“Competence And Intelligence” - The Futuristic Outlook

By Lawrence W. Daly

‘Intelligence’ refers to both skill and end-product”

The ideas that there may be different, creative, innovative and sophisticated methods and techniques which would propel child sexual abuse investigations into the second decade of the 21st century is something all law enforcement officials are looking to identify, locate, and utilize. In the search for a better way of conducting child interviews, it is those who work in the fact-finding field who will create a new and futuristic outlook which entails a reliable, legitimate and integras system in which to interview children. The professionals, who work in the fact-finding aspects of an allegation of child sexual abuse, need to have tools available to them which will enhance and secure the truth of the matter. The futuristic outlook appears to be positive, rewarding, informative and daring.

The Child Interview

There are many child sexual abuse camps where professionals utilize a variety of mixed ideas, methods and techniques to interview child sexual abuse victims. Some of the child interview methods have been researched and legitimized as protocols and procedures which have sound integrity rules, practices and purposes are rising to the top. The problem is not with the protocol and procedures, but with the child interviewers. Sometimes called forensic interviewers. There is no rhyme or reason why these professionals call themselves a child interviewer or a forensic interviewer. It is unlikely that these roles and titles will likely change over the next decade. The problem is every professional who advocates for their professional child interview protocols and procedures are finding it difficult to acquiesce or agree on which protocol and procedure is the correct one to be certified under.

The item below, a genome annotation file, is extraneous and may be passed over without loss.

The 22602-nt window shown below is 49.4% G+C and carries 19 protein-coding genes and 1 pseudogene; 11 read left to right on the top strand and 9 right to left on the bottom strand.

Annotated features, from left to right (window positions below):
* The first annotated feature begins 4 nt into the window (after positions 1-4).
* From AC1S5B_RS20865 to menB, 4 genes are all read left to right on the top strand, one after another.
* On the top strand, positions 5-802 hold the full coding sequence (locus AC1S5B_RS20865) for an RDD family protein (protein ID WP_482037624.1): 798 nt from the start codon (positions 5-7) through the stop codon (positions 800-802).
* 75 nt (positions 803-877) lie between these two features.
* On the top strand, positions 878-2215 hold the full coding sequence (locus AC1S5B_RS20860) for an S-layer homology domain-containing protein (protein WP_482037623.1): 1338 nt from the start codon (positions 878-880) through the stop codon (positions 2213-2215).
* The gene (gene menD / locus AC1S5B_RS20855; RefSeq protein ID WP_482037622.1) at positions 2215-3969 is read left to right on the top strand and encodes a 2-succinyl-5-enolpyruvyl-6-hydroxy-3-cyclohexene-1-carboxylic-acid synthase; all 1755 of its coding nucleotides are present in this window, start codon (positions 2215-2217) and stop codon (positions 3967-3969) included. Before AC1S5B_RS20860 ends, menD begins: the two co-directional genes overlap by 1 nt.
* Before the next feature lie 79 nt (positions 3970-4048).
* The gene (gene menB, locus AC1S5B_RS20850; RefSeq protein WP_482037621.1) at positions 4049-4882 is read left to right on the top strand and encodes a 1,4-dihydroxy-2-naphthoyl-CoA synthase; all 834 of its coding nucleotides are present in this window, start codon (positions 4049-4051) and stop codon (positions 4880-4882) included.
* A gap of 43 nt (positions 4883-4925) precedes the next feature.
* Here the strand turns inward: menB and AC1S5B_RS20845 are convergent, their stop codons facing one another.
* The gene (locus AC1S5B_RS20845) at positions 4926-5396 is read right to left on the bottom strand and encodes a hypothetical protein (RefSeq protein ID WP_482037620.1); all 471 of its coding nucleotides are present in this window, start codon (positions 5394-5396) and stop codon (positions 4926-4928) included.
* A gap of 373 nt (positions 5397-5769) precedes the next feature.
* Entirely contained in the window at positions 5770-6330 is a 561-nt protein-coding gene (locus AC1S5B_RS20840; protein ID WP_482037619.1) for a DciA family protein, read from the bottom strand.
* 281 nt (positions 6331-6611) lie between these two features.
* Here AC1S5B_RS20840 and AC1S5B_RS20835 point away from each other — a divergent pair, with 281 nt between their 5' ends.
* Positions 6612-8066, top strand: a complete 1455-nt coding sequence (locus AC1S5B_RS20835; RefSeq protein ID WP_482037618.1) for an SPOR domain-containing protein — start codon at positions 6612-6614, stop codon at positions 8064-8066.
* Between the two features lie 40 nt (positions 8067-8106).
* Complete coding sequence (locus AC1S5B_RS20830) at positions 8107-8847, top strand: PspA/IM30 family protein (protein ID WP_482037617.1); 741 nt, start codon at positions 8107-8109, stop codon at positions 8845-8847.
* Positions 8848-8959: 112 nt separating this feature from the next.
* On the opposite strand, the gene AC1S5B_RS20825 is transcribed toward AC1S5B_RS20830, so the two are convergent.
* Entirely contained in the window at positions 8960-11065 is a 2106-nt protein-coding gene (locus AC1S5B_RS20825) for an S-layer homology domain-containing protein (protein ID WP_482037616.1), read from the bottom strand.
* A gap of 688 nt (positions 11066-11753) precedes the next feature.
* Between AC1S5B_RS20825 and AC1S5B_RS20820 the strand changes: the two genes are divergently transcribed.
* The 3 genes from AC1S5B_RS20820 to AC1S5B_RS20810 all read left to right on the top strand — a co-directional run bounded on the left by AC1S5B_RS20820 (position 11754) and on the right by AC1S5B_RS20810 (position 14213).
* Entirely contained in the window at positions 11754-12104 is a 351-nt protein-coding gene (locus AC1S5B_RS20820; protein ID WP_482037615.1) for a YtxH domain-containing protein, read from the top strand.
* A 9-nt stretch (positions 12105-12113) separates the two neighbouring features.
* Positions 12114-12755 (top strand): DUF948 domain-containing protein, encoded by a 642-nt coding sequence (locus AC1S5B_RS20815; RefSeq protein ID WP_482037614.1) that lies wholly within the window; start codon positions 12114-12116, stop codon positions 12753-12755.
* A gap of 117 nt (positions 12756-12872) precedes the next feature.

In 2007 American Professional Society on the Abuse of Children (APSAC) and American Prosecutors Research Institute came together and conducted a mail survey on the “Creation of a Diplomate Program in Child Forensic Interviewing and if it would be beneficial to front line child protection professionals. The survey results were as follows:

1.      88.9% agreed or strongly agreed that the creation of the Diplomate Program would be beneficial.
2.      8.7% of the respondents were neutral to the idea.
3.      2.4% disagreed or strongly disagreed.
Further results:
1.      60% of the respondents expressed the view that a Diplomate status, standing alone, “would negatively impact the perceived competence of interviewers who do not have Diplomate status.”